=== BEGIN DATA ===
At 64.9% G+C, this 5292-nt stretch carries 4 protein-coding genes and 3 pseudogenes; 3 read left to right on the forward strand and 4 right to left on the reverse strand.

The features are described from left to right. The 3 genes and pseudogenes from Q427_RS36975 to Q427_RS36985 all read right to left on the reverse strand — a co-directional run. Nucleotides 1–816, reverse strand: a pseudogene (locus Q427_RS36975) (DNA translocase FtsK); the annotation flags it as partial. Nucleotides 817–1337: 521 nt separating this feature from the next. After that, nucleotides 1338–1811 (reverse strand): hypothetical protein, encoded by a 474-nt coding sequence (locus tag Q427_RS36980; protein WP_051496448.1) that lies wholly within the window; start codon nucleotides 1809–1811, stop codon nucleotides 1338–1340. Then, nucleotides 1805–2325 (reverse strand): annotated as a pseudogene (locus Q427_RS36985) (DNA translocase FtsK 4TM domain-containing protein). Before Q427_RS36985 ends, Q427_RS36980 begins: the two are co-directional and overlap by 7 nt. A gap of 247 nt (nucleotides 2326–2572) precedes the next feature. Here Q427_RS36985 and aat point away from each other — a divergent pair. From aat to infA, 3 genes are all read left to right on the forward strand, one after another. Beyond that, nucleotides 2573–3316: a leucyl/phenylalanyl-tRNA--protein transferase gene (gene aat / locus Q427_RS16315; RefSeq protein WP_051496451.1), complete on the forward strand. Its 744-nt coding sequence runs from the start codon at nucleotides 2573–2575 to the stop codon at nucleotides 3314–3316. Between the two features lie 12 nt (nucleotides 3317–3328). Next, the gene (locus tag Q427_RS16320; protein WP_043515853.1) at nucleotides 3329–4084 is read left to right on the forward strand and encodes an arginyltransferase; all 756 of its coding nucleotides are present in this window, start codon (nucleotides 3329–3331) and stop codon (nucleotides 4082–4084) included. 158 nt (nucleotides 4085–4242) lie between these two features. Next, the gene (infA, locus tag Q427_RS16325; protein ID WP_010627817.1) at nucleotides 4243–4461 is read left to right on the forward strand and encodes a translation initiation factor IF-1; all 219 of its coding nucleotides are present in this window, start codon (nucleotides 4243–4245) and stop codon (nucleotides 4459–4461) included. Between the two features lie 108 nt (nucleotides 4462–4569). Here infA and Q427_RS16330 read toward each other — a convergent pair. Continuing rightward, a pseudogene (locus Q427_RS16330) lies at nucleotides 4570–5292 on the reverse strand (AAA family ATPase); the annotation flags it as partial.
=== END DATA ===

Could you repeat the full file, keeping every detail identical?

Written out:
At 64.9% G+C, this 5292-nt stretch carries 4 protein-coding genes and 3 pseudogenes; 3 read left to right on the forward strand and 4 right to left on the reverse strand.

The features are described from left to right. The 3 genes and pseudogenes from Q427_RS36975 to Q427_RS36985 all read right to left on the reverse strand — a co-directional run. Nucleotides 1–816, reverse strand: a pseudogene (locus Q427_RS36975) (DNA translocase FtsK); the annotation flags it as partial. Nucleotides 817–1337: 521 nt separating this feature from the next. After that, nucleotides 1338–1811 (reverse strand): hypothetical protein, encoded by a 474-nt coding sequence (locus tag Q427_RS36980; protein WP_051496448.1) that lies wholly within the window; start codon nucleotides 1809–1811, stop codon nucleotides 1338–1340. Then, nucleotides 1805–2325 (reverse strand): annotated as a pseudogene (locus Q427_RS36985) (DNA translocase FtsK 4TM domain-containing protein). Before Q427_RS36985 ends, Q427_RS36980 begins: the two are co-directional and overlap by 7 nt. A gap of 247 nt (nucleotides 2326–2572) precedes the next feature. Here Q427_RS36985 and aat point away from each other — a divergent pair. From aat to infA, 3 genes are all read left to right on the forward strand, one after another. Beyond that, nucleotides 2573–3316: a leucyl/phenylalanyl-tRNA--protein transferase gene (gene aat / locus Q427_RS16315; RefSeq protein WP_051496451.1), complete on the forward strand. Its 744-nt coding sequence runs from the start codon at nucleotides 2573–2575 to the stop codon at nucleotides 3314–3316. Between the two features lie 12 nt (nucleotides 3317–3328). Next, the gene (locus tag Q427_RS16320; protein WP_043515853.1) at nucleotides 3329–4084 is read left to right on the forward strand and encodes an arginyltransferase; all 756 of its coding nucleotides are present in this window, start codon (nucleotides 3329–3331) and stop codon (nucleotides 4082–4084) included. 158 nt (nucleotides 4085–4242) lie between these two features. Next, the gene (infA, locus tag Q427_RS16325; protein ID WP_010627817.1) at nucleotides 4243–4461 is read left to right on the forward strand and encodes a translation initiation factor IF-1; all 219 of its coding nucleotides are present in this window, start codon (nucleotides 4243–4245) and stop codon (nucleotides 4459–4461) included. Between the two features lie 108 nt (nucleotides 4462–4569). Here infA and Q427_RS16330 read toward each other — a convergent pair. Continuing rightward, a pseudogene (locus Q427_RS16330) lies at nucleotides 4570–5292 on the reverse strand (AAA family ATPase); the annotation flags it as partial.